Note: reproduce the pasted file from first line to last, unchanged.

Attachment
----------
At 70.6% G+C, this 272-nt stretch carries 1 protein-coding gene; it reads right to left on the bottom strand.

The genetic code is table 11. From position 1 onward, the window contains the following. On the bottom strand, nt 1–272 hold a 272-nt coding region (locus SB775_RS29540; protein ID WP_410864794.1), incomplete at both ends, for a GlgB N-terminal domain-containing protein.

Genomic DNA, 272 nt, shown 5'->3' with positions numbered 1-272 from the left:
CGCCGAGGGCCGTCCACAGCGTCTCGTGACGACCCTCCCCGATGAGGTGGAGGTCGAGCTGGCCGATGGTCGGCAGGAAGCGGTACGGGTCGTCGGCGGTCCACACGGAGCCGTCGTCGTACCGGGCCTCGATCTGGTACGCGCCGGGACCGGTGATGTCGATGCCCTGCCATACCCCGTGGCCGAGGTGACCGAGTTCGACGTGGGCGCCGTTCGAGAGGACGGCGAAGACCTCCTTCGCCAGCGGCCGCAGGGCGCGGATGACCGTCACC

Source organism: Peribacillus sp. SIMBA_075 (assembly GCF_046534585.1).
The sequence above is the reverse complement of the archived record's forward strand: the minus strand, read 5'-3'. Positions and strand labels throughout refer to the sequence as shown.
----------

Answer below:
At 70.6% G+C, this 272-nt stretch carries 1 protein-coding gene; it reads right to left on the bottom strand.

The genetic code is table 11. From position 1 onward, the window contains the following. On the bottom strand, nt 1–272 hold a 272-nt coding region (locus SB775_RS29540; protein ID WP_410864794.1), incomplete at both ends, for a GlgB N-terminal domain-containing protein.

Genomic DNA, 272 nt, shown 5'->3' with positions numbered 1-272 from the left:
CGCCGAGGGCCGTCCACAGCGTCTCGTGACGACCCTCCCCGATGAGGTGGAGGTCGAGCTGGCCGATGGTCGGCAGGAAGCGGTACGGGTCGTCGGCGGTCCACACGGAGCCGTCGTCGTACCGGGCCTCGATCTGGTACGCGCCGGGACCGGTGATGTCGATGCCCTGCCATACCCCGTGGCCGAGGTGACCGAGTTCGACGTGGGCGCCGTTCGAGAGGACGGCGAAGACCTCCTTCGCCAGCGGCCGCAGGGCGCGGATGACCGTCACC

Source organism: Peribacillus sp. SIMBA_075 (assembly GCF_046534585.1).
The sequence above is the reverse complement of the archived record's forward strand: the minus strand, read 5'-3'. Positions and strand labels throughout refer to the sequence as shown.